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The secret underground road right in the heart of London

It’s hard to believe that just a few minutes walk from the iconic Trafalgar Square or the hustle and bustle of Covent Garden, there is an almost forgotten and entirely buried street in the very centre of London.

It’s rarely used by anyone these days save for those of us who know London like the back of our hands and that generally means taxi drivers, couriers and friendly independent tour guides but if you know where to look and you don’t mind slightly haunted, twisted dark tunnels then Lower Robert Street might be just the short-cut you’ve been looking for.

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From the 21st to the 19th Century.

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Did you hear Poor Jenny?

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Emerging into the modern era.

What now looks rather creepy and indeed was once creepier still started life as an extravagant palatial development just behind York Watergate that I wrote about last week.

Developed by four Scottish brothers; John, Robert, James and William Adam; they named the scheme, ‘Adelphi’ which is the the Greek word for brothers.

Construction began in 1772 and with many of the labourers who worked on the project also being Scottish, live music was provided for the workers in the form of a group of bagpipe players.

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Because it was so close to the river Thames, the Adelphi was located on a slope.The main building – the row of ornate houses- remained level with the Strand, jutting out over the incline.  To fill in the large void below, a complex of vaulted arches and subterranean streets were created- of which Lower Robert Street is now the only remaining example in practical, public use though a quick walk around the area reveals many other potential though largely hidden geographical quirks.

Richard D’Oyly Carte  who went on to founder of the nearby Savoy hotel (see the Victorian Farting Lamp) lived here as did the important social reformer Charles Booth as well as several prominent literary figures such as George Bernard Shaw, Sir J.M Barrie and Thomas Hardy.

The Adelphi- and in particular the subterranean lair which lurked beneath- was also mentioned in Charles Dickens’ 1850 masterpiece, David Copperfield;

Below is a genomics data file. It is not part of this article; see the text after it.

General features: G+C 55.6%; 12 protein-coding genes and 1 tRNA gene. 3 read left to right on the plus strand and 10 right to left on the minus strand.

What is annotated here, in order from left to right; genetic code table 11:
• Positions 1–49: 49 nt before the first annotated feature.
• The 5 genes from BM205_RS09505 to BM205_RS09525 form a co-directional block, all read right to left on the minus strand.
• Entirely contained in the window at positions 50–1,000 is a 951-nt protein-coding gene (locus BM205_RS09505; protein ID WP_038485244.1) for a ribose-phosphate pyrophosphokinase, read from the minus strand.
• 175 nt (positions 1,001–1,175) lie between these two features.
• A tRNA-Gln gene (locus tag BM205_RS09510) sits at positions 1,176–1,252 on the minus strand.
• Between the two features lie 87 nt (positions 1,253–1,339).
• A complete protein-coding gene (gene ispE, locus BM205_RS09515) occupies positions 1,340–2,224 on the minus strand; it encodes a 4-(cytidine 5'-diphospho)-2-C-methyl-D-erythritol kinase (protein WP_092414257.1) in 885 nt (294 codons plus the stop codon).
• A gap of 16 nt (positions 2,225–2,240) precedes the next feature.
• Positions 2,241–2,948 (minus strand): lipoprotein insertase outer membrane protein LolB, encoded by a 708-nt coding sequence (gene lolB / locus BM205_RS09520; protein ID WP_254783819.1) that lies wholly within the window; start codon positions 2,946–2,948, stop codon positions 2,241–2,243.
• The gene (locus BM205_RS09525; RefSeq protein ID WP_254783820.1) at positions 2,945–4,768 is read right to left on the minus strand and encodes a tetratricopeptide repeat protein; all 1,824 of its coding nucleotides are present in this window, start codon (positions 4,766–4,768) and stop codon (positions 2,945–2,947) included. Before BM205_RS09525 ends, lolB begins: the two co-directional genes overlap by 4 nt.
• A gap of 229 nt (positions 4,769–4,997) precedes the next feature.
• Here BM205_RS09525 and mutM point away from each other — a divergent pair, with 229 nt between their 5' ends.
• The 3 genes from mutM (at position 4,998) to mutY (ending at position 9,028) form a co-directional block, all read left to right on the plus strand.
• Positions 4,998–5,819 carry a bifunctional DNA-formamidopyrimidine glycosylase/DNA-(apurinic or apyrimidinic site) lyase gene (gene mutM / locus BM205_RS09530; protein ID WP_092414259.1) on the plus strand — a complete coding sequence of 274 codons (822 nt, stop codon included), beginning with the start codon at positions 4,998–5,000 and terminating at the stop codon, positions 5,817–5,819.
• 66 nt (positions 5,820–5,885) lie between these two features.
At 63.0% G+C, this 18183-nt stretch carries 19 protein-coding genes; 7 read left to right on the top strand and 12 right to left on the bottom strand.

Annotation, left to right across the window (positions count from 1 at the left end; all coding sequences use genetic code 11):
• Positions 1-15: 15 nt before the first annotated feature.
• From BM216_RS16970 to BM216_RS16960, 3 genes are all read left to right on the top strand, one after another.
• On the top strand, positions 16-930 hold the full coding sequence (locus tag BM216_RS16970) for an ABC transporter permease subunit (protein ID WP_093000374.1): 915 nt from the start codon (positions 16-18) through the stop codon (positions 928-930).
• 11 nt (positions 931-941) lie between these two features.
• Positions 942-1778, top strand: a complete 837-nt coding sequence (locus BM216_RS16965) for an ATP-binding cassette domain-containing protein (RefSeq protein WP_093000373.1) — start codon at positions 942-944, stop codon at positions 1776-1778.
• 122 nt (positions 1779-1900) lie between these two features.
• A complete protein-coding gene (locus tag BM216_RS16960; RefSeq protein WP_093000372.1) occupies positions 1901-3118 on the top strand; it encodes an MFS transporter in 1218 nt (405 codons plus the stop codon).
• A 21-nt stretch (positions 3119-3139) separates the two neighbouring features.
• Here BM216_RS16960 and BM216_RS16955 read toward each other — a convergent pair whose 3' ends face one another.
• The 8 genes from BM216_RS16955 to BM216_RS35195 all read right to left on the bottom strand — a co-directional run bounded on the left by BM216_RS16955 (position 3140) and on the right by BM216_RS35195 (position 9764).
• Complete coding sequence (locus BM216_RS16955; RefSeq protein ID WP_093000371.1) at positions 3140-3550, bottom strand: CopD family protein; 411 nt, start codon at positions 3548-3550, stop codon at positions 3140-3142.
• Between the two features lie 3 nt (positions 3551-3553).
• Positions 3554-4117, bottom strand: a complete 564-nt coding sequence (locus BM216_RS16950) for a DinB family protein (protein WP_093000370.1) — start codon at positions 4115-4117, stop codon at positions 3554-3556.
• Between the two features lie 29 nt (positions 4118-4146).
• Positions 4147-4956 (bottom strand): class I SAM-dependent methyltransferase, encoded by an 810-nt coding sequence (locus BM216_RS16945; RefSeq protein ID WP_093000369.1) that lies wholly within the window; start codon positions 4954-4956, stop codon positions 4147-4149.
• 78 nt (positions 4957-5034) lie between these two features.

I was fond of wandering about the Adelphi, because it was a mysterious place, with those dark arches. I see myself emerging one evening from some of these arches, on a little public-house close to the river, with an open space before it, where some coal-heavers were dancing; to look at whom I sat down upon a bench. I wonder what they thought of me!

The glitz and glamour of the Adelphi was sadly relatively short-lived when in the late 1860s much of the Thames in central London was reclaimed as part of a vast engineering program to improve the city’s sanitation and the river waters pushed back as the wide Victoria Embankment was created.

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The Victoria Embankment Under Construction

The new major road which also includes sewers and of course the Circle and District Underground lines were built right in front of the Adelphi’s lower vaults and roads, robbing them of their tranquil and prestigious riverside location. Now isolated from the Thames, the area beneath the Adelphi sank into decline and the twisting underground roadways became a haven for beggars and criminals. As one historian noted; “the most abandoned characters have often passed the night” beneath the Adelphi, “nestling upon foul straw.

Of course, such a squalid history in London means that the street also has that other prerequisite for unusual tourism in the form of its own resident ghost who is known as ‘Poor Jenny’.

‘Poor Jenny’ was a prostitute who lived and worked in the bowels of Lower Robert Street,  living on and amongst at pile of filthy rags.  Sadly one one night, Jenny was throttled by one of her clients and today, her screams and gasps can be heard echoing through Lower Robert Street.  Sometimes even the awful noises are accompanied by a rhythmic tapping; the sound of Jenny kicking the floor as she fights against her attacker.

Its probably for the best that Lower Robert Street has long been closed off through the night.  I had to rely on Google for the final image below as the street is temporarily closed off.  At first I ended up deep under ground in a parallel but private area; not wanting to be foiled, I managed to find access for my other photos via alternative means.